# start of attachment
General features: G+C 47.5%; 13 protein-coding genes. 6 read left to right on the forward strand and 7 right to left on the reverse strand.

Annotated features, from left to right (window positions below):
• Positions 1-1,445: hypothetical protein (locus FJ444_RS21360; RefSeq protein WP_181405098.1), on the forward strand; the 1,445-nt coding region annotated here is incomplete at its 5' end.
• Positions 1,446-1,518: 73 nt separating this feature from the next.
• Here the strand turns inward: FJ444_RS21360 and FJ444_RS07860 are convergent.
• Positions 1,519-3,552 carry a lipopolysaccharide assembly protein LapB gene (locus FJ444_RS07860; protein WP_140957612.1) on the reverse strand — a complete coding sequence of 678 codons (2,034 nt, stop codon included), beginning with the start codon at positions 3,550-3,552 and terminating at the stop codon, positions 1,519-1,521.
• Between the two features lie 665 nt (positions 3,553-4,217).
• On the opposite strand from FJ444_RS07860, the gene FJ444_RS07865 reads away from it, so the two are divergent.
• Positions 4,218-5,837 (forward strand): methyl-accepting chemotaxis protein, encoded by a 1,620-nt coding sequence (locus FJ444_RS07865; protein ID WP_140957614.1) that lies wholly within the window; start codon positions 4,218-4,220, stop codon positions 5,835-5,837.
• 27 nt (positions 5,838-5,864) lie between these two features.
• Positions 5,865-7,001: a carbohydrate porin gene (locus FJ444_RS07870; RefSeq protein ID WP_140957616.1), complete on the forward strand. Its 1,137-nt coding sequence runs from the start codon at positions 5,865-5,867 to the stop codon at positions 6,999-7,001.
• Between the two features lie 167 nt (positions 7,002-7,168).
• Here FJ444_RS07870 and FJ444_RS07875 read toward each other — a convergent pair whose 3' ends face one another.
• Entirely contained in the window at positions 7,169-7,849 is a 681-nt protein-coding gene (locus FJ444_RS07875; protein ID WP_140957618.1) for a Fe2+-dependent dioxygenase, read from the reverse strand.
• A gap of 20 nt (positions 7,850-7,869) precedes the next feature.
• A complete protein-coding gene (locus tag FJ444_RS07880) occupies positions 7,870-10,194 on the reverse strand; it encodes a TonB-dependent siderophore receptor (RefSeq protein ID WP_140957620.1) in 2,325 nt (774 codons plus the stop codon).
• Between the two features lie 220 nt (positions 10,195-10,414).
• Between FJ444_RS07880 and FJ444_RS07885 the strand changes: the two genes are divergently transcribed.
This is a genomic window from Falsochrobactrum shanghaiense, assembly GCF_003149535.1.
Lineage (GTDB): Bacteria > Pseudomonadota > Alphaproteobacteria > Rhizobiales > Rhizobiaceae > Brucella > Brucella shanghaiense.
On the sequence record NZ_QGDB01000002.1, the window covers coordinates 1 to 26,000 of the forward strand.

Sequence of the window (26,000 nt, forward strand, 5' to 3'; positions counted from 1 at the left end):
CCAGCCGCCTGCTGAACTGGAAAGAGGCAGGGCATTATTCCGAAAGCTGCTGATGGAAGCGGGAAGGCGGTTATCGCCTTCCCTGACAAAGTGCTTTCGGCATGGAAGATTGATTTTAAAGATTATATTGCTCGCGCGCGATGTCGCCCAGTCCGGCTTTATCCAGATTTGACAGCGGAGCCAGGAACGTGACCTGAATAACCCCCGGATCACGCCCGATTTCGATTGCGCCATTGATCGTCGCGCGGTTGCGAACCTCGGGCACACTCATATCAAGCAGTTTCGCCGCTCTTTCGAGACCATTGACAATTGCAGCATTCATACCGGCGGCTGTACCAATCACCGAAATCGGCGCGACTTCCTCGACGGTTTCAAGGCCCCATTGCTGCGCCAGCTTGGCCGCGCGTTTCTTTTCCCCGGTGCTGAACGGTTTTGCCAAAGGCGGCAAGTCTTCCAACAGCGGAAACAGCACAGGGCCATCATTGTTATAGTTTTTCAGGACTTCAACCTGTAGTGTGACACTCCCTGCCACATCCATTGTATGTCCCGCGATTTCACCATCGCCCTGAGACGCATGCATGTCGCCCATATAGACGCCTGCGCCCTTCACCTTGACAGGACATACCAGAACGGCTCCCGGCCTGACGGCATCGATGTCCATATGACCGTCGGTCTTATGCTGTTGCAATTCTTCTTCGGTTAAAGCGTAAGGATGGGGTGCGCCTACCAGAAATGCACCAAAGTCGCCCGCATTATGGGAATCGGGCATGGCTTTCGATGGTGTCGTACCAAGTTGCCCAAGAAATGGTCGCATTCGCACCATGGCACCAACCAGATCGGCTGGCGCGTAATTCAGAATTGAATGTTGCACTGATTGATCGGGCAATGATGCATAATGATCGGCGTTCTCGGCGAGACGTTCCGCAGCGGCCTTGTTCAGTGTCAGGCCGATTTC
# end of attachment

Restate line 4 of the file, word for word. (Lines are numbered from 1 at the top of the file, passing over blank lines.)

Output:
• Positions 1,446-1,518: 73 nt separating this feature from the next.